Virtually every aspect of our lives involves loss of some
kind. And there will be varying degrees of grief associated with that loss.
I have had many clients come to see me about their loss and
tell me they don’t have the right to grieve because someone they know is doing
it so much harder with their type of loss. My answer is always to say that
their grief is genuine and needs to be addressed. They have a right to grieve.
Loss can be the loss of a precious object.
It can involve burglary.
It can be losing your house.
It can be moving to a new area or country.
It can be losing a job.
It can involve losing a body part, or losing the use of a
It can be the end of a relationship.
It can be any number of things.
Whatever matters to you that you no longer have is a loss.
The pain around those losses is genuine and you have the
right to be upset about it.
You may also need to talk to a counsellor about your loss
and its impact on you.
When we feel stress in our bodies,
our bodies react as thought we are in danger. This is where the stress response,
when not based on actual physical threat, can be dangerous. It unleashes mechanisms
designed to get us physically away from danger but does not give us the ability
to actually get away from a danger that is not necessarily physical. Our bodies
cannot distinguish a physical threat to our life from an event that causes us
stress. So we react with body responses that are designed to get us away from
danger. For most of us, we don’t recognise stress as causing that danger
response, therefore we don’t take measures to attend to the response and allow
our bodies to return to normal. The impact is harm to our bodies through not
being able to complete our defensive responses properly and a lowered ability
to cope with life events.
There is a lot written about the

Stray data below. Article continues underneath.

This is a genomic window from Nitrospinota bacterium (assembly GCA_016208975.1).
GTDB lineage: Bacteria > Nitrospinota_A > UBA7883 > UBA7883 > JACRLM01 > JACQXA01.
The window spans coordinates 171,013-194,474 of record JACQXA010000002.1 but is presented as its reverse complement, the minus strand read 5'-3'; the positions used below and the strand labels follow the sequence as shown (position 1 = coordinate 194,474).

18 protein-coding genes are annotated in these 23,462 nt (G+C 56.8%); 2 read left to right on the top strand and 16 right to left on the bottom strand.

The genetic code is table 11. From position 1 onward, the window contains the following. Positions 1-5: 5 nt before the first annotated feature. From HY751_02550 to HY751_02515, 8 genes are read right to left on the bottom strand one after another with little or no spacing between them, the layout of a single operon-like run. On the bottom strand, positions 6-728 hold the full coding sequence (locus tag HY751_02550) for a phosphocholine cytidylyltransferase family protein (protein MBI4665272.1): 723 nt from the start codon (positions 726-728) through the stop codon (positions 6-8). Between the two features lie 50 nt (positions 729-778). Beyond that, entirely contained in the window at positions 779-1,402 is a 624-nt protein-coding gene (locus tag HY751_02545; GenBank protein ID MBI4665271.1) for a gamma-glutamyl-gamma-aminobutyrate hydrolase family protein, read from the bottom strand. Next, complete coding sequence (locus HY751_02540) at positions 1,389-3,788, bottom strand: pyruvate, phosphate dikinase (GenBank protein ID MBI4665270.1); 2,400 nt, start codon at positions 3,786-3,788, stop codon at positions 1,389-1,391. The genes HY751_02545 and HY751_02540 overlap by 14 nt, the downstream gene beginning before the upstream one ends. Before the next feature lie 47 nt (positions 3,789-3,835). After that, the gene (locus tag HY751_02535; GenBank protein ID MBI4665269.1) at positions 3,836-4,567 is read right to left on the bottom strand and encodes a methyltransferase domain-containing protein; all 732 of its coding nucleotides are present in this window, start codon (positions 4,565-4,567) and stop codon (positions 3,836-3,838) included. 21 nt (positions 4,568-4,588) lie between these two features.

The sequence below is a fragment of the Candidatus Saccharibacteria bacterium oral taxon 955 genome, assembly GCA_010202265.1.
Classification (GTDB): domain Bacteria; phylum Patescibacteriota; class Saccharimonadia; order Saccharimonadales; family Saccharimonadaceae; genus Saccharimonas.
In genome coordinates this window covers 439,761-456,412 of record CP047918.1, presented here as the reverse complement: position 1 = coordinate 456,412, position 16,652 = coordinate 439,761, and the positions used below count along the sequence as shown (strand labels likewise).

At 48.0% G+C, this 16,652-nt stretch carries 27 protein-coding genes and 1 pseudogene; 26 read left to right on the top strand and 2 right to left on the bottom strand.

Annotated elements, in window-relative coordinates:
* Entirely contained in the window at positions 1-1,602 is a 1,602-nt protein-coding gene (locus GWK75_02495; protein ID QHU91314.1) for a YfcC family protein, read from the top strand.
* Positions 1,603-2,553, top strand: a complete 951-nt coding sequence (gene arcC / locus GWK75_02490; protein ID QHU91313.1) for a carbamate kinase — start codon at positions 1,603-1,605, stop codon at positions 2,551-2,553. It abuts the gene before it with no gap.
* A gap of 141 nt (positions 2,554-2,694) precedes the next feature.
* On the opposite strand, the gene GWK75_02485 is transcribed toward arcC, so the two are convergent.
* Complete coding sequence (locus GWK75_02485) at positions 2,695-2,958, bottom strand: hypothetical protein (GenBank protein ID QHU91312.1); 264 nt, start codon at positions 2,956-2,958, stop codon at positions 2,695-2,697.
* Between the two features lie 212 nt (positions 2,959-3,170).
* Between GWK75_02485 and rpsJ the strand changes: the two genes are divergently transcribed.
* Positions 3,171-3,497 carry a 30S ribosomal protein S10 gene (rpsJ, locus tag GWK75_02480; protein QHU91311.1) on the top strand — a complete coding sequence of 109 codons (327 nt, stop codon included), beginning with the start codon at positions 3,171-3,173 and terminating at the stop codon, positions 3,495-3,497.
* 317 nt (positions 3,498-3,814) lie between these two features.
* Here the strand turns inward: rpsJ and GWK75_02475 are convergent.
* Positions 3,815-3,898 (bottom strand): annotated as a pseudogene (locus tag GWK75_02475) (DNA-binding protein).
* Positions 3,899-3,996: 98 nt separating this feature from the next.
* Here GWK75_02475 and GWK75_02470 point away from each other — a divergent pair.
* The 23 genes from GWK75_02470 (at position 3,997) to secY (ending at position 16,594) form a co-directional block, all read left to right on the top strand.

different mechanisms we have for reacting to a stressful event. The first two
are the best known. Flight or fight. Less well known is the freeze response,
where we just remain on the spot and are unable to do anything. A more recently
identified as a defence response is the fawn response. This is where we respond
to the stress by trying to please the other person.
It is the fawn response that I am
talking about today.
This response has often been
described as people pleasing. It is where a person changes their behaviour to not
cause offence to others. People pleasing has been known about for a long time,
but it is only just being accepted as a danger response.
This response involves:
Worrying about saying the wrong
Worrying about annoying another
Worrying about not being liked by
These worries often lead to a person
behaving in a way that encourages others to like them. If the person feels they
have said the wrong thing, they may continually talk about what they think they
said wrong, or talk about the opposite of what they said, or seek contact with
the other person as reassurance they will not be rejected.
If the person is worried about
annoying the other person, they may also seek contact with the person and seek
to say and do things they think the other person will approve of. Again, they
are seeking reassurance they will not be rejected.
If the person is worried about not
being liked they may again seek to behave in ways they think the other person
will approve of. They may say or do things they think the other person will
like. They may try to do things for the other person. They may agree with
things the other person says and does, even if they are contrary to the
individual’s values. It is all about needing the reassurance of not being
This response is grounded in childhood.
A child needs to be accepted by its carers in order to survive. The child who
is rejected by its carers and not cared for will die. This is how we are
programmed and the basis of a child’s attachment to its parents. It is about
survival. Human babies are dependent on their parents for survival so a child will
do many things to ensure its survival.
This behaviour can be very annoying
to other people and can actually lead to the person being rejected as they
feared. It can also lead to the person being taken advantage of by the other
person. All these responses by the other person are unpleasant and frightening
for the person. This behaviour can cause a lot of fear, shame, rejection and upset
for the person.
It is difficult, but not impossible,
for a person to unlearn this behaviour. The first thing they need to do is to understand
where the behaviour has come from and heal that. This is not an instant thing.
It can take time. There are many ways a counsellor can work with someone to